Is it a myth, reality or just lip service that the customer is king?
Remember the video that recently went viral in which actor Rahul Bose is seen complaining about a five-star hotel, JW Marriott, Chandigarh. He was billed a whopping Rs 442/- towards ordering just two bananas, which were classified as “fruit platter”. Following Rahul Bose was Kartik Dhar, a Delhi-based photographer, who took to social media and tweeted about Mumbai’s Four Seasons Hotel charging him Rs 1700/- for two boiled eggs plus GST!
While Chandigarh’s Excise and Taxation Department initiated an enquiry and fined JW Marriott for Rs 25,000/- in violation of GST Rules – illegal collection of tax on an exempted item – defending the hotel over the banana pricing issue, the Federation of Hotel & Restaurant Association of India has been quick to point out that the hotel did the right thing to charge GST on food and beverages served in the hotel premises because it offered service, quality, ambience and luxury and not just the commodity alone.
Not long ago, a consumer court in Chandigarh slapped a penalty of Rs 9000/- to Bata India Limited for charging Rs 3/- from Dinesh Raturi for a paper bag to carry his shoebox. Raturi contested that by charging him for the bag, Bata also endorsed its brand on the bag which was not justified. Ruling it was the responsibility of the Bata store to provide a free bag to every customer who purchased their product, the order establishes that even if the bag is environment-friendly, the retailer cannot charge an additional amount for the bag with their logo as it becomes part of their advertising.
Overcharging for items like carry bags, bananas and eggs is just the tip of an ice-berg. Surely, each one of us, almost on a daily basis has an experience to remember as a customer, pleasant or otherwise. Many are at the receiving end of being charged more than the maximum retail price, duped over non-standard weights, cheated due to missing mandatory information on the label and use of altered weights. These are some of the ways in which many consumers get cheated daily. But how many of us suffer silently even when there is a law to aid consumers?
In 1986, the Customer Protection Act was enacted to protect the interests of consumers. However, over the years the number of cases pending at Consumer Courts seems to be on the increase. As on date, over 20,304 cases at national, 1,18,319 cases at state level and 3,23,163 cases at the district level are pending for disposal. The grim reality is that in 118 districts out of 596 districts the posts of president of consumer courts are yet to be appointed and as many 362 posts of members are lying vacant.
A new legislation, the Consumer Protection Act, 2019, notified this August 9 replacing the earlier law enacted nearly three decades ago, aims to provide for protection of the interests of consumers. Among others, it will have a Central Consumer Protection Authority that would be empowered to make interventions to prevent consumer detriment arising out of unfair trade practices and initiate action to enforce recall, refund and return of products. Also a manufacturer or product service provider or product seller will now be responsible to compensate for injury or damage caused by defective product or deficiency in services. While first offence of misleading claims will cost the manufacturer or service provider Rs 20 lakh, subsequent offences will attract a penalty of Rs 50 lakh. A provision for penalising celebrities who endorse misleading claims, upon proving complicity, will cost them Rs 10 lakh at first instance and Rs 20 lakh subsequently. Besides, they may also be barred from endorsing products and services for up to three years. Besides e-filing of cases and mediation, the new Rules, which is expected to be in place within three months, has strict penalties, including jail term for adulteration and misleading advertisements by firms.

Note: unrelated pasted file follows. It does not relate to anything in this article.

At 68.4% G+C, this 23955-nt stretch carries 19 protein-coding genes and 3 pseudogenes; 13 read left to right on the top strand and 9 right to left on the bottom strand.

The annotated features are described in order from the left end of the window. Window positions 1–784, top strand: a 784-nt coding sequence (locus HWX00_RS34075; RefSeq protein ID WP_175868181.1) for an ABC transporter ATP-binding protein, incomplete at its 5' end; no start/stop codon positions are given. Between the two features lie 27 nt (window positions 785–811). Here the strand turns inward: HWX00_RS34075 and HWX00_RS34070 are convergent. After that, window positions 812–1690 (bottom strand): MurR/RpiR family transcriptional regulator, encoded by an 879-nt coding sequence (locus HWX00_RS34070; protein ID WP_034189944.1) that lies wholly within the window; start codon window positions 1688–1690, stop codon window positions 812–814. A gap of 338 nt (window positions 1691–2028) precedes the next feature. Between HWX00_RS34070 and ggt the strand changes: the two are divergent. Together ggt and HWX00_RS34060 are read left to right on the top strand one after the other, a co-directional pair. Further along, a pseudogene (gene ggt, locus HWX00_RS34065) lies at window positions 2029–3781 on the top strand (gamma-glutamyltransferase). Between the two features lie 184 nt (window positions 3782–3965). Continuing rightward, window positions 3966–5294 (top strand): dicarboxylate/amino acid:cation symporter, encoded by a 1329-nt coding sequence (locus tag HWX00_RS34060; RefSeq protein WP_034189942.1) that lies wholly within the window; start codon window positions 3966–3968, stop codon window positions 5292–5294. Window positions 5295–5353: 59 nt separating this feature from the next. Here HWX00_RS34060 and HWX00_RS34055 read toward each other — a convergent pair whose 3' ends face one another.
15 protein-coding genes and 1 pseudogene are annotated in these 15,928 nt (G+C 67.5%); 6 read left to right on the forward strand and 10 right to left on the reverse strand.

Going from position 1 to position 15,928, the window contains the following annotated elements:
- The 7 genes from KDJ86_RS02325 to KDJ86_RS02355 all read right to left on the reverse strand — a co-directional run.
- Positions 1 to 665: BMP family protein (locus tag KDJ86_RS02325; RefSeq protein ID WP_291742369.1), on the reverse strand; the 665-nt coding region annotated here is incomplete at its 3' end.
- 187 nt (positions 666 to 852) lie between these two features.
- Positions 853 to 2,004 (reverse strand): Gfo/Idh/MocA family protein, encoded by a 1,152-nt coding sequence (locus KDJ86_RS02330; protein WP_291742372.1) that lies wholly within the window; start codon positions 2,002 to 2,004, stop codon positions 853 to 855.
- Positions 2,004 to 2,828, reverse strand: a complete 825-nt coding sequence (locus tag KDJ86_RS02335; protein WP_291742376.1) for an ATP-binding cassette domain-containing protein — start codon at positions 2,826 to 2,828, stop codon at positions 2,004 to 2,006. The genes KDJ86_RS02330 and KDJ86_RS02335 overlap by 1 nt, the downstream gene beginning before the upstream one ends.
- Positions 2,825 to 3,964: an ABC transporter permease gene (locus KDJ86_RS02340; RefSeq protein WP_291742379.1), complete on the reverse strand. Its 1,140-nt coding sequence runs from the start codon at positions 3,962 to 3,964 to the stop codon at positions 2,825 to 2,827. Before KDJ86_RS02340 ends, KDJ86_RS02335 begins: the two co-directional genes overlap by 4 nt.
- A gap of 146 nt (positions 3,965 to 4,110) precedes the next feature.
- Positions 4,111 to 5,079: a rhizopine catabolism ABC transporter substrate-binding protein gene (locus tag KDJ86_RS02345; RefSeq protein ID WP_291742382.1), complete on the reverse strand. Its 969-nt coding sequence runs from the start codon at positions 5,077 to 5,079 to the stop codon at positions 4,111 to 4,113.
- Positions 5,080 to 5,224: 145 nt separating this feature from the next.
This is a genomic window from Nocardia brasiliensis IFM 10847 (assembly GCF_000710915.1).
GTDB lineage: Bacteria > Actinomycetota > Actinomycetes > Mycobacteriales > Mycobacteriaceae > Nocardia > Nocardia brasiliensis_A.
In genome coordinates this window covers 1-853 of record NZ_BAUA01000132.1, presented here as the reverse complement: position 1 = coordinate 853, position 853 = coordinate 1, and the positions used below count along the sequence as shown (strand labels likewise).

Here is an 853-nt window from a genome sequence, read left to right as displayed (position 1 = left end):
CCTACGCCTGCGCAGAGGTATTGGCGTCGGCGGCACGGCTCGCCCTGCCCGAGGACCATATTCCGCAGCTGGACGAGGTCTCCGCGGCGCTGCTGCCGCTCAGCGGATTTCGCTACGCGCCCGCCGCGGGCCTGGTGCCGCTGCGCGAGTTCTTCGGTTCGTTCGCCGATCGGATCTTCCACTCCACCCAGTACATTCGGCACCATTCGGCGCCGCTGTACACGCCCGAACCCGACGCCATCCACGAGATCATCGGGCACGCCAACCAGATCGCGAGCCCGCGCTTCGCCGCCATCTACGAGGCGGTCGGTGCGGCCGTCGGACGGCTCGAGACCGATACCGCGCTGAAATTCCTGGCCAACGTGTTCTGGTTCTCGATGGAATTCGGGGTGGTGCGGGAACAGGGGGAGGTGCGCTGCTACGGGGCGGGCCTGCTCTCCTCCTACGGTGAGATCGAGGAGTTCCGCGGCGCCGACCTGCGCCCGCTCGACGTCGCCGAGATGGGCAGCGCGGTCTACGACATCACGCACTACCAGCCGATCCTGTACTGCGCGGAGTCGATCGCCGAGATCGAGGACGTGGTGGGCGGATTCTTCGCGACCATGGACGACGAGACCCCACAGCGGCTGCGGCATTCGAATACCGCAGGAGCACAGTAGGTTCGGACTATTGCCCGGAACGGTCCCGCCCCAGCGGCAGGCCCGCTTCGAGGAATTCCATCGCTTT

Many vulnerable consumers get carried away by clever advertisements which at times are misleading and unless one reads the fine print, carefully, the loss is ours. There are instances where the customer is rather helpless when coerced to one sided contractual terms.
Thanks to the Supreme Court’s intervention that recently ruled “one-sided and unfair agreement would not be binding”. It has come as a relief to lakhs of home-buyers who had no option but to sign on the dotted lines of agreement clauses framed by builders that they would pay higher rate of interest (18% per annum) in case of delay of 30 days to pay instalment and terminate the contract only after a period of 12 months over the grace period while the builders had the right to cancel allotment in case of default of payment. Further, the builder will be liable to pay interest as low as 9% for delay in handing over possession of flats to the buyers. The Apex Court struck down the contractual terms of the agreement which was ex-facie one-sided, unfair, and unreasonable. It noted that the incorporation of such one-sided clauses in an agreement constitutes an unfair trade practice as per Section 2 (r) of the Consumer Protection Act, 1986 since it adopts unfair methods or practices for the purpose of selling the flats by the Builder.
Finally, there’s caveat emptor – the principle that the buyer alone is responsible for checking the quality and suitability of goods before a purchase is made – or buyer, beware. It would be worthwhile, as consumers, we are clear about the terms and conditions of any purchase. We must surely and necessarily ask for its price before ordering.
This equally applies to e-shopping smart phone applications, where in many cases the wallet is required to be topped up with money in advance but when it comes to seeking clarifications there is no working phone number. Impressive advertisements may at times be misleading. Better safe than sorry.
(Published on 19th August 2019, Volume XXXI, Issue 34)